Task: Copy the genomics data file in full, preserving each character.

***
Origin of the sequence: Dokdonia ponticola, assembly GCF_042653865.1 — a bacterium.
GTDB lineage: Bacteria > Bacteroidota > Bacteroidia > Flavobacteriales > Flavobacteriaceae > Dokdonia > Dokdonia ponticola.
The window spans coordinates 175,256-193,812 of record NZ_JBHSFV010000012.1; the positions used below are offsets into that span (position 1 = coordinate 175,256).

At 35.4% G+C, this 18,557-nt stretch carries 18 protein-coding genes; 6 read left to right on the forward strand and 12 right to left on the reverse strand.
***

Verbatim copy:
Origin of the sequence: Dokdonia ponticola, assembly GCF_042653865.1 — a bacterium.
GTDB lineage: Bacteria > Bacteroidota > Bacteroidia > Flavobacteriales > Flavobacteriaceae > Dokdonia > Dokdonia ponticola.
The window spans coordinates 175,256-193,812 of record NZ_JBHSFV010000012.1; the positions used below are offsets into that span (position 1 = coordinate 175,256).

At 35.4% G+C, this 18,557-nt stretch carries 18 protein-coding genes; 6 read left to right on the forward strand and 12 right to left on the reverse strand.